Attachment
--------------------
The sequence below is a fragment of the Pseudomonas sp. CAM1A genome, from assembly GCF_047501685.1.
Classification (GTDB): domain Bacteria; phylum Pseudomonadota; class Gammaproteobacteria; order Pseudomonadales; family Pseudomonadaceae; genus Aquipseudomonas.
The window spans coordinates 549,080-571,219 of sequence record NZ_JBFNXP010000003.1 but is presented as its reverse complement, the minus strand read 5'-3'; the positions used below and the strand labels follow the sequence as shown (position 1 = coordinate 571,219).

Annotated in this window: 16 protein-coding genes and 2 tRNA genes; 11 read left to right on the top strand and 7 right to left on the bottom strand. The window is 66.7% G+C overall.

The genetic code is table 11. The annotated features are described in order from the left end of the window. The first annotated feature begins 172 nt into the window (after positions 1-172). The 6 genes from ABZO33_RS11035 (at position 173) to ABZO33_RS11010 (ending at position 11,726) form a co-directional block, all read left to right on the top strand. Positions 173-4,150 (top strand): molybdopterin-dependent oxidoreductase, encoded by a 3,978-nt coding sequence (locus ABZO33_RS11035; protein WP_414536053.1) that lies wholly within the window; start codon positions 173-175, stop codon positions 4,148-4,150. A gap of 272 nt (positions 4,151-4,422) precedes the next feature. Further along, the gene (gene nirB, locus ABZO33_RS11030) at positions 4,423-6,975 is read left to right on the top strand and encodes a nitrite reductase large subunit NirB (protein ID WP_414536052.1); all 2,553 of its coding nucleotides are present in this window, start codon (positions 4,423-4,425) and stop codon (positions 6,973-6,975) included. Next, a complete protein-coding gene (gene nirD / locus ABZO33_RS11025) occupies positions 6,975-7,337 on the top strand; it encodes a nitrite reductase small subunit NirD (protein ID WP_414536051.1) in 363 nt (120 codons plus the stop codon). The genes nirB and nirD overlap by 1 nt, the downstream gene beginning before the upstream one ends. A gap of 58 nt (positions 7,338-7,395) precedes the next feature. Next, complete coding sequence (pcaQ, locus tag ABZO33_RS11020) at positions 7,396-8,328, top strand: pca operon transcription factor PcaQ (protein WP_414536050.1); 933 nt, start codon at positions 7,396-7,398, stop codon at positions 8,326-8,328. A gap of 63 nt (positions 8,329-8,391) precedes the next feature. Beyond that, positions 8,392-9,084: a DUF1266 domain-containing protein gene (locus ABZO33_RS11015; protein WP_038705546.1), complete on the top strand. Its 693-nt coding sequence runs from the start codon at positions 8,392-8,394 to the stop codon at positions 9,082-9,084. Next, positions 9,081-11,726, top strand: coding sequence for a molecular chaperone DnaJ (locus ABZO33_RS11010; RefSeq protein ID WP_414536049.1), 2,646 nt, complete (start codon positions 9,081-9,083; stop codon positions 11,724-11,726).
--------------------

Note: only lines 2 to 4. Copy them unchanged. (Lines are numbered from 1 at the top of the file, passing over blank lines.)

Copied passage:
Classification (GTDB): domain Bacteria; phylum Pseudomonadota; class Gammaproteobacteria; order Pseudomonadales; family Pseudomonadaceae; genus Aquipseudomonas.
The window spans coordinates 549,080-571,219 of sequence record NZ_JBFNXP010000003.1 but is presented as its reverse complement, the minus strand read 5'-3'; the positions used below and the strand labels follow the sequence as shown (position 1 = coordinate 571,219).

Annotated in this window: 16 protein-coding genes and 2 tRNA genes; 11 read left to right on the top strand and 7 right to left on the bottom strand. The window is 66.7% G+C overall.